Nebraska as It Is; A Comprehensive Summary of the Resources, Advantages and Drawbacks, of the Great Prairie State

Nebraska as It Is; A Comprehensive Summary of the Resources, Advantages and Drawbacks, of the Great Prairie State

By (author) 

List price: US$12.32

Currently unavailable

Add to wishlist

AbeBooks may have this title (opens in new window).

Try AbeBooks


This historic book may have numerous typos and missing text. Purchasers can usually download a free scanned copy of the original book (without typos) from the publisher. Not indexed. Not illustrated. 1878 edition. Excerpt: ...The general elevation of the State, dry, cool, invigorating climate, dryness of the soil, purity of the water, rolling character of the country, superior natural shelter afforded by the groves, ravines and gulches, with the unlimited rich, native pasturage PRAIRIE, CORN-FIELD, AND HERD OF CATTLE, SIX MILESWEST OF LINCOLN, NEB. and the absence of local sheep diseases, make the entire State a natural wool-growers country. Many large herds have been introduced into western Nebraska in the last few years, and results have shown that not even the great sheep ranges of New Mexico and Colorado are preferable to the greater elevations of Nebraska. The short buffalo grass and dry climate of this region are especially suited to sheep in large herds. The high divides of the middle counties are also afavorite and natural location for sheep raising, where many herds of from 300 to 1,000 are grazed with great profit. In the older eastern counties, there are numerous herds, ranging from 100 to 8,000 and in all cases where experience and care in handling are exercised, the owners have had highly satisfactory experience. Sheep are more domestic in their nature and habits than cattle and will not flourish under the neglect and exposure that many herds of cattle experience. To make sheep husbandry profitable, a knowledge of the nature and habits of the animal, with constant care, is necessary. Many men have brought fine herds from Ohio, Michigan, Illinois and Wisconsin and put them on Nebraska ranches, in the care of ignorant and irresponsible herders, expecting to reap a rich harvest from the enterprise. Nearly all such enterprises have proven disastrous to the purely speculative men engaging in them. The same experience has followed kindred more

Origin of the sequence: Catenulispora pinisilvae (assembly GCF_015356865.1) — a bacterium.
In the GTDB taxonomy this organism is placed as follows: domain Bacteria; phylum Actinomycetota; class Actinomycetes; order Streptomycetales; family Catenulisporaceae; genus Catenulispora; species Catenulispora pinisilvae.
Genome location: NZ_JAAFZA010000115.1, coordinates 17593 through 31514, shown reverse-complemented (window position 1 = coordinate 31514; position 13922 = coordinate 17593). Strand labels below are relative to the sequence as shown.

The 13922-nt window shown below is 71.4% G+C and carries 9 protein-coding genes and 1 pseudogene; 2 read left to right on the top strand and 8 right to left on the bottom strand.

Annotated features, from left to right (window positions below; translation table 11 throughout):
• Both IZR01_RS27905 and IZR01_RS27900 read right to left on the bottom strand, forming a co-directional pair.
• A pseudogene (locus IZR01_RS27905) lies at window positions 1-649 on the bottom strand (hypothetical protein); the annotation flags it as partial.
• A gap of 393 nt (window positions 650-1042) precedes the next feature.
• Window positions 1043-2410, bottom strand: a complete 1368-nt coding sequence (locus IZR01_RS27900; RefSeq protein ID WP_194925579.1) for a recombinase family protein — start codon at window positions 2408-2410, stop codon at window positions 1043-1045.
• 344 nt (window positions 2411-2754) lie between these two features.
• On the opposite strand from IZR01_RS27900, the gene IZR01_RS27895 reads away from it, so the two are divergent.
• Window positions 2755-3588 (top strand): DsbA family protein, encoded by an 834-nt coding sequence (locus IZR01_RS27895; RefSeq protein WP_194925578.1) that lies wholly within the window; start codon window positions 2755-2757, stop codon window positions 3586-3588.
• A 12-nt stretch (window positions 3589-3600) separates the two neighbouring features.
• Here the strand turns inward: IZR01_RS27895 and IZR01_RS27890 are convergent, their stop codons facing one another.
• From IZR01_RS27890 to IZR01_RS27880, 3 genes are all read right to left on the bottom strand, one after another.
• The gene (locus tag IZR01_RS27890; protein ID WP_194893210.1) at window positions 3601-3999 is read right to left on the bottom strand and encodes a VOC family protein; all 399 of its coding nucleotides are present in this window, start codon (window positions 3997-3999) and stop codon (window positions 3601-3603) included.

Product details

  • Paperback | 64 pages
  • 189 x 246 x 3mm | 132g
  • United States
  • English
  • black & white illustrations
  • 1236927850
  • 9781236927859